This month the time to get or use a library card

Perhaps you’ve seen the photo of Ridgway Burns on his bike, pulling a small book trailer, on the cover of the Hinsdale Public Library’s fall 2020 newsletter, “Beyond Books.”

Burns is wearing his helmet and — thanks to COVID-19 — his face covering.

The picture says it all. Library board members and staff have worked hard to continue serving residents during this unprecedented pandemic. And residents aren’t willing to give up what they’ve come to expect from this amazing community asset.

September is Library Card Sign-up Month, and like so many other annual events that have occurred since March, the 2020 version will be like no other.

The library, which was forced to close for 115 days, did re-open in early July. Patrons can’t use the library as a place to read, work or study, but they can stop in to find a book or DVD they’ve been looking for.

A host of events that brought people to the library pre-pandemic continue to take place virtually. The Voyager’s Travel Discussion Club, Great Decisions, Novel Tea, Hinsdale Bite Club, Next Chapter Book Club and Next Chapter Social Club all have online meetings scheduled in the next few weeks. (Many require a library card to sign up.)

These ongoing programs are supplemented by timely sessions like “How to Apply to College During COVID-19” and “Vote Smart!”

The younger set can enjoy virtual storytimes multiple times a week, and readers of all ages can still register to pick up an HPL Book Box once a month. Even HPL After Dark is going digital, with a Trivia Night set for October.

Residents can’t use a library card to reserve a room or a computer right now, but they do need one to obtain remote access to resources like Consumer Reports, and, all of which the library offers for free. Obtaining a library card doesn’t just benefit the individual who holds it. The number of resident cardholders helps staff measure the library’s reach relative to its area counterparts. A high percentage affirms that people know about and value library services.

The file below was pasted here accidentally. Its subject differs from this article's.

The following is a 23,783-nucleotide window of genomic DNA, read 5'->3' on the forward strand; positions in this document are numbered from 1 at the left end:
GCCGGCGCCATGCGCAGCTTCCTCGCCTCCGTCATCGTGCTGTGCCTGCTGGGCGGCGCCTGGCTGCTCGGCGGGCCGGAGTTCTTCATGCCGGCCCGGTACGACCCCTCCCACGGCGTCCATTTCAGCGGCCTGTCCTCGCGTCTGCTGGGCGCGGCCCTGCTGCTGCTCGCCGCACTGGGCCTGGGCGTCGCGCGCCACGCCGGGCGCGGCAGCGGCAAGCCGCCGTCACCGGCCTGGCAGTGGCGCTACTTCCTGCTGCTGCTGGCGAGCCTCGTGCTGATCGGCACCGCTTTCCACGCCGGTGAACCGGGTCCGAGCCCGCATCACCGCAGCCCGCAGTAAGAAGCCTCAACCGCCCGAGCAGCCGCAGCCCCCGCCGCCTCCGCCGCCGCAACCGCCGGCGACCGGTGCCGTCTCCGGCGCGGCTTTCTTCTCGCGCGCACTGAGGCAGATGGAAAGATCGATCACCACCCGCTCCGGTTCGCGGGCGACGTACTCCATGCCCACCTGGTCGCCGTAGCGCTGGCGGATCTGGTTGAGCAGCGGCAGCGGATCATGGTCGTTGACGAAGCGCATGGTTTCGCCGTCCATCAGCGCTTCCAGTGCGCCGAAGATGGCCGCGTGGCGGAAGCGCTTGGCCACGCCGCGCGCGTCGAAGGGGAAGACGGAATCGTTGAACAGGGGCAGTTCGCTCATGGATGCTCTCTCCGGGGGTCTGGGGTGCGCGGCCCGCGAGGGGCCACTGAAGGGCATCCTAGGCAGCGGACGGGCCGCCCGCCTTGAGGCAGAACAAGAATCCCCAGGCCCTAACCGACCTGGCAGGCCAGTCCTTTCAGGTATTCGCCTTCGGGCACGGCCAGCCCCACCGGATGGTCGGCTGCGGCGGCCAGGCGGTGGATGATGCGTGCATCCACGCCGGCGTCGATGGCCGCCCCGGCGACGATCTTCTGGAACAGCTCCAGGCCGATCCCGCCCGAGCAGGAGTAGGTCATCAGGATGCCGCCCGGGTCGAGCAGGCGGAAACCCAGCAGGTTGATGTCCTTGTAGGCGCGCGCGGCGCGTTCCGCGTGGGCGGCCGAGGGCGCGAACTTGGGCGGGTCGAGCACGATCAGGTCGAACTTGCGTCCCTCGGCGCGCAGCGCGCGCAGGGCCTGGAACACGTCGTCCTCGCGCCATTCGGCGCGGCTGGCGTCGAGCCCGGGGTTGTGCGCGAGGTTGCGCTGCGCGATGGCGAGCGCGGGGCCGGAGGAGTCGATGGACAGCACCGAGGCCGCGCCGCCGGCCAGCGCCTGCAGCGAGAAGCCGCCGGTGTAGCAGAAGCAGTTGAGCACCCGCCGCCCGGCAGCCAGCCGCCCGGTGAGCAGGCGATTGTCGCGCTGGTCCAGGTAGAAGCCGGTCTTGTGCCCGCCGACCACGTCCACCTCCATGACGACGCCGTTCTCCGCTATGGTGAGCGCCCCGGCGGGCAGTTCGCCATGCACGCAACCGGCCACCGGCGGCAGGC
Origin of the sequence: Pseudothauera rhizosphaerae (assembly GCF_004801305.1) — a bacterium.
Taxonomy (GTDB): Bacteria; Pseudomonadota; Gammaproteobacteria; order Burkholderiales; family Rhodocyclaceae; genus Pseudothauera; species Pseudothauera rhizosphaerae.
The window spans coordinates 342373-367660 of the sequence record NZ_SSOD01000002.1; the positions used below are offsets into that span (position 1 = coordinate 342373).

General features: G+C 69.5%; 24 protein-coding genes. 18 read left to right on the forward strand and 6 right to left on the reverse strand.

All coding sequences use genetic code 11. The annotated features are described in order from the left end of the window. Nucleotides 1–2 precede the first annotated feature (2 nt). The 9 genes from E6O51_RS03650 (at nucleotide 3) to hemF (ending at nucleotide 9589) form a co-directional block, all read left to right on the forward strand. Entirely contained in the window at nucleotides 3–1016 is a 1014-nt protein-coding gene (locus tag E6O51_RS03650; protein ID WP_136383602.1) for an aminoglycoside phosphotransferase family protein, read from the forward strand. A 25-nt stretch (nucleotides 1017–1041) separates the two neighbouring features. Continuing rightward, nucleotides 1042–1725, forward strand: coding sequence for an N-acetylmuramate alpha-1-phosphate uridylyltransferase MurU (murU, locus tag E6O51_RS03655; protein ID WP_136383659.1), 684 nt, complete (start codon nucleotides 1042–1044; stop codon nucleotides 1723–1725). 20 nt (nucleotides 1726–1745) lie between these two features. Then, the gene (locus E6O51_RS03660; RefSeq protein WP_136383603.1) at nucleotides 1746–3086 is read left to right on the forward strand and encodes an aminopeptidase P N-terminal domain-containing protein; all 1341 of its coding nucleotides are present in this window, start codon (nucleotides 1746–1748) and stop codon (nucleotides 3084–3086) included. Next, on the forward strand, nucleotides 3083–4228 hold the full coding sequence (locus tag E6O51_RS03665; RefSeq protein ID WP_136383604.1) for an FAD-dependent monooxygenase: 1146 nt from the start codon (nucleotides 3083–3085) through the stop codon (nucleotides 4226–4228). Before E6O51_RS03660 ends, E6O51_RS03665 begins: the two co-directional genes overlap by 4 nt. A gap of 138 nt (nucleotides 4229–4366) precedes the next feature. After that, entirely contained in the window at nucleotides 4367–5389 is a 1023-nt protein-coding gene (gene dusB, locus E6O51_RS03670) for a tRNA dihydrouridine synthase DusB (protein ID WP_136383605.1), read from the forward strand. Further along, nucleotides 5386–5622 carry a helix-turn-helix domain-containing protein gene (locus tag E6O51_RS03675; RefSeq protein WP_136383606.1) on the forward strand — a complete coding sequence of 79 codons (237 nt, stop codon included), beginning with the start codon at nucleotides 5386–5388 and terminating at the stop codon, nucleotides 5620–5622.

As far as opening the library for more in-person programming, staff is taking a cautious approach. They’ve been watching positivity rates in the community following Labor Day and the return of many District 181 students to class. They’ll also be watching as some District 86 students head back to class in early October. Executive Director Karen Keefe told us the main concern is allowing people to congregate and potentially spread the disease. But Keefe and her colleagues want to offer as much as they safely can to the community and encouraged residents to let them know what they need most from the library.

We trust many of you already have a library card. If you don’t, you can sign up for one online at

If you do have a card, join us in celebrating the great work the library is doing to fulfill its mission of celebrating lifelong learning and fostering community connections through innovate educational and cultural experiences.

And be sure to give Ridgway an air high five the next time you see him bicycling down the street.